3 Swift R S. Macromolecular properties of soil humic substances: Fact, fiction, and opinion. Soil Science, 1999, 164(11): 790—802

4 Wershaw R L. Molecular aggregation of humic substances. Soil Science, 1999, 164(11): 803 — 813

5 Tombacz E. Colloidal properties of humic acids and spontaneous changes of their colloidal state under variable solution conditions. Soil Science, 1999, 164(11): 814—824

6 Tipping E, Higgins D C. The effect of adsorbed humic substances on the colloid stability of haematite particles. Colloid Surf, 1982, 5(2): 85—92

7 Wilkinson K J, Nègre J C, Buffle J. Coagulation of colloidal material in surface waters: The role of natural organic matter. J Contam Hydrol, 1997, 26(1-4): 229-243

8 Garbarini D R, Lion L W. Influence of the nature of soil organics on the sorption of toluene and trichloroethylene. Environ Sci Technol, 1986, 20(12): 1263-1269

9 Gauthler T D, Seitz W R, Grant C L. Effects of structural and compositional variations of dissolved humic materials on pyrene KOC values. Environ Sci Technol, 1987, 21(3): 243-248

10 Chiou C T, Malcolm R L, Brinton T I, et al. Water solubility enhancement of some organic pollutants and pesticides by dissolved humic and fulvic acids. Environ Sci Technol, 1986, 20(5): 502-508

11 Chiou C T, Kile D E, Brinton T I, et al. A comparison of water solubility enhancements of organic solutes by aquatic humic materials and commercial humic acids. Environ Sci Technol, 1987, 21(12): 1231-1234

12 Rutherford D W, Chiou C T, Kile D E. Influence of soil organic matter composition on partition of organic compounds. Environ Sci Technol, 1992, 26(2): 336-340

13 Grathwohl P. Influence of organic matter from soils and sediments from various origins on the sorption of some chlorinated aliphatic hydrocarbons: Implications on KOC correlations. Environ Sci Technol, 1990, 24(11): 1687-1693

14 Murphy E M, Zachara J M, Smith S C, et al. Interaction of hy-drophobic organic compounds with mineral-bound humic substances. Environ Sci Technol, 1994, 28(7): 1291-1299

15 Huang W L, Weber W J Jr. A distributed reactivity model for sorption by soils and sediments. 10. Relationships between desorption, hysteresis, and the chemical characteristics of organic domains. Environ Sci Technol, 1997, 31(9): 2562-2569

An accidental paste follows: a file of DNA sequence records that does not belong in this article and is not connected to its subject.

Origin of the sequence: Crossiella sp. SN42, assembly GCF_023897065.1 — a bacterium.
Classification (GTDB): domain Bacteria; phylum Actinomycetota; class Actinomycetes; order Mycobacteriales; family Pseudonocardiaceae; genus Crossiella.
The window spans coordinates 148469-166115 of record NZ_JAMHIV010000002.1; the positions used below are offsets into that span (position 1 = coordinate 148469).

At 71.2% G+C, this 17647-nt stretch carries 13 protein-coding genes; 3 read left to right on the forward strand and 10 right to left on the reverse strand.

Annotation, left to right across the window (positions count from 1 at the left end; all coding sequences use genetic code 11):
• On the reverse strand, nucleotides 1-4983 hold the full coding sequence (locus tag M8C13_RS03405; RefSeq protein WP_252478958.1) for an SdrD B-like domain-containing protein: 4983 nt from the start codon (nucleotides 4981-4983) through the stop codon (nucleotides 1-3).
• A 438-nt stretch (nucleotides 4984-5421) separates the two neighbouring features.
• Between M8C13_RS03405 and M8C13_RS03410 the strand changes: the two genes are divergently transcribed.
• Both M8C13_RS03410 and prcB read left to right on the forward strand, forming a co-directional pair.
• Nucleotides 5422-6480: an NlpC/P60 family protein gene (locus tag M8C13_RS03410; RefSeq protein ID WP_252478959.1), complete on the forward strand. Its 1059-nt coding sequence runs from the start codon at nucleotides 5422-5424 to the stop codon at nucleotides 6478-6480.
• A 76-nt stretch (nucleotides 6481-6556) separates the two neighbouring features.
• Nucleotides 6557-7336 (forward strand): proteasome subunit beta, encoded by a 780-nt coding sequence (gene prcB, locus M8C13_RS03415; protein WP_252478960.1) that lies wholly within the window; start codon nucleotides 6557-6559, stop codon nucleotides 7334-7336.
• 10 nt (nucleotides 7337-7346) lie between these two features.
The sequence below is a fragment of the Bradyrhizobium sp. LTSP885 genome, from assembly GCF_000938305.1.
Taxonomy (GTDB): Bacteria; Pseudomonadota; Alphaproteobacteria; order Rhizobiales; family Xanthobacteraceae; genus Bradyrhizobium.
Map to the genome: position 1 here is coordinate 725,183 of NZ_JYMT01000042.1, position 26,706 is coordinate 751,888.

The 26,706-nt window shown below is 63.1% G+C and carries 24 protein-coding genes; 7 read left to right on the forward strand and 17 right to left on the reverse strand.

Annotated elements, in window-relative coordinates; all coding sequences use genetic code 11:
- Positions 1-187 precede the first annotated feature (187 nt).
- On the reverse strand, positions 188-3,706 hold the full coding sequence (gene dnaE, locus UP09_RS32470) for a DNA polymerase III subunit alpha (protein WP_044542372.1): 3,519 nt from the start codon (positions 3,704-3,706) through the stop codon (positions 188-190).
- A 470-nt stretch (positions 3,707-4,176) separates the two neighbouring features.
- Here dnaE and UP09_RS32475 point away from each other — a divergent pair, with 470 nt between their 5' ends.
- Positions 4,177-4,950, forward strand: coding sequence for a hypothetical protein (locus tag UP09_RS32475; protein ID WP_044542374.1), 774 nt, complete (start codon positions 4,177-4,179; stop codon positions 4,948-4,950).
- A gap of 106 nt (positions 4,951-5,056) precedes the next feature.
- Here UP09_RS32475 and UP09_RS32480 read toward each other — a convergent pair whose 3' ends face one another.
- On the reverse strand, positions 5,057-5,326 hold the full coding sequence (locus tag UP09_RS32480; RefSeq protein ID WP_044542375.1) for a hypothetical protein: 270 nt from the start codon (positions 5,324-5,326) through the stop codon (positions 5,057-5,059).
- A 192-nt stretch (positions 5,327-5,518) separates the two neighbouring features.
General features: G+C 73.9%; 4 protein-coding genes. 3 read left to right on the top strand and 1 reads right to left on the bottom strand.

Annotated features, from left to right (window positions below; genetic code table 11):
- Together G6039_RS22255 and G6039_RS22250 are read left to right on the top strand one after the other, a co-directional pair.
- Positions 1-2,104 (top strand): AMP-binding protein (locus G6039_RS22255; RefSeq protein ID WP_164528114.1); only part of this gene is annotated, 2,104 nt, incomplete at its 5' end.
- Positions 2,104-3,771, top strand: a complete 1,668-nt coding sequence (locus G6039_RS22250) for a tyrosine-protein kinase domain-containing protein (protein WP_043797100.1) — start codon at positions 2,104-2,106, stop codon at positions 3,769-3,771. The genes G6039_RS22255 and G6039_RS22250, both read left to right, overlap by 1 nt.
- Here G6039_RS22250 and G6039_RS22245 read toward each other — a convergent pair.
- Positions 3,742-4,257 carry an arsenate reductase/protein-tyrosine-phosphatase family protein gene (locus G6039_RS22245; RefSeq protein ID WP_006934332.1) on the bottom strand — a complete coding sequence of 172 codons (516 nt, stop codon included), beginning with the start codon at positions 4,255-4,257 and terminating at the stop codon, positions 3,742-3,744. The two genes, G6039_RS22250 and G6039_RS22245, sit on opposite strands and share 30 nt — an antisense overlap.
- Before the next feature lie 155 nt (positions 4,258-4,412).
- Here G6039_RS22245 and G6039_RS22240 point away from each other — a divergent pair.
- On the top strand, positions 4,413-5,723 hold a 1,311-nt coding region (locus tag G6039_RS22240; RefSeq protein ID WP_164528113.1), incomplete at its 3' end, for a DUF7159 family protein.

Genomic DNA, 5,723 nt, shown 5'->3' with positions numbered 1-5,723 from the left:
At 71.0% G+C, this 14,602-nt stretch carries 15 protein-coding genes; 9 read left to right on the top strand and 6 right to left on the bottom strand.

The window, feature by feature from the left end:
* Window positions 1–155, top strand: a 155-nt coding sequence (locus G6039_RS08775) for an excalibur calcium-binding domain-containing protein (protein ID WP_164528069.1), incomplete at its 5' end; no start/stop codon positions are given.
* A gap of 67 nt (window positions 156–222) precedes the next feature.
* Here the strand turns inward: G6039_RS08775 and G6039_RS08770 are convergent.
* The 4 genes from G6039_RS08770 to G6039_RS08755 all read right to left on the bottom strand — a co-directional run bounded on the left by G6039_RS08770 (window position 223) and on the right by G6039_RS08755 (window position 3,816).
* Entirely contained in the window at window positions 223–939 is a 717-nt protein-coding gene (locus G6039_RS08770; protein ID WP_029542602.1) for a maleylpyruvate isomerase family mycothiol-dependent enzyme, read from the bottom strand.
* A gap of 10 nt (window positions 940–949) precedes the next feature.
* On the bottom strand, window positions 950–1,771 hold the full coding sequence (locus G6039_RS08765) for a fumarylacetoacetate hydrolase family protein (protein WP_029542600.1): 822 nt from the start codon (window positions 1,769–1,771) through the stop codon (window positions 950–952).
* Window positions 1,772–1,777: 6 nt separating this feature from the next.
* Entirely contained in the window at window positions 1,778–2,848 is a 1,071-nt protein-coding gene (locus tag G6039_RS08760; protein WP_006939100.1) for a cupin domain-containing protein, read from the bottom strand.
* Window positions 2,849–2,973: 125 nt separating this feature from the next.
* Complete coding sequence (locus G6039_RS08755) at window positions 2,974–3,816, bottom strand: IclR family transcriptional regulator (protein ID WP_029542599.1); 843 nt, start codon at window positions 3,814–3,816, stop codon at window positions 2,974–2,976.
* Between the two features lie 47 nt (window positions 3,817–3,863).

16 Engebretson R R, von Wandruszka R. Kinetic aspects of cation-enhanced aggregation in aqueous humic acids. Environ Sci Technol, 1998, 32(4): 488-493

17 Ghosh K, Schnitzer M. Macromolecular structures of humic substances. Soil Science, 1980, 129(5): 266-276

18 Camerson R S, Thomton B K, Swift R S, et al. Molecular weight and shape of humic acid from sedimentation and diffusion measurements on fractionated extracts. Journal of Soil Science, 1972, 23: 394-408

19 Cornel P K, Summers R S, Roberts P V. Diffusion of humic acid in dilute aqueous solution. J Colloid Interface Sci, 1986, 110(1): 149-164

20 Engebretson R R, von Wandruszka R. Microorganization in dissolved humic acids. Environ Sci Technol, 1994, 28(11): 1934— 1941

21 Lobartini J C, Tan K H. Differences in humic acid characteristics as determined by carbon-13 nuclear magnetic resonance, scanning electron microscopy, and infrared analysis. Soil Sci Soc Am J, 1988, 52(1): 125 — 130

22 Hatcher P G, Dria K J, Kim Sunghwan, et al. Modern analytical studies of humic substances. Soil Sci, 2001, 166(11): 770—794

23 Zhou Y M, Liu R X, Tang H X. Kinetics study of aqueous sorp-

tion of phenanthrene to humic acids and sediments. J Environ Sci, 2004, 16(3): 408—413

24 Chen Y, Schnitzer M. Scanning electron microscopy of a humic acid and of a fulvic acid and its metal and clay complexes. Soil Sci Soc Am J, 1976, 40(5): 682—686

25 Stevenson I L, Schnitzer M. Transmission electron microscopy of extracted fulvic and humic acids. Soil Science, 1982, 133(3): 179—185

26 Paredes J I, Martínez-Alonso A, Tascón J M D. Application of scanning tunneling and atomic force microscopies to the characterization of microporous and mesoporous materials. Micropor-ous Mesoporous Mat, 2003, 65(2-3): 93—126

27 Heil D, Sposito G Organic matter role in illitic soil colloids flocculation (III): Scanning force microscopy. Soil Sci Soc Am J, 1995, 59(1): 266—269

28 Gerin P A, Dufrêne Y F. Native surface structure of natural soil particles determined by combining atomic force microscopy and X-ray photoelectron spectroscopy. Colloid Surf B-Biointerfaces, 2003, 28(4): 295— 305

29 Namjesnik-Dejanovic K, Maurice P A. Atomic force microscopy of soil and stream fulvic acids. Colloid Surf A-Physicochem Eng Asp, 1997, 120(1-3): 77— 86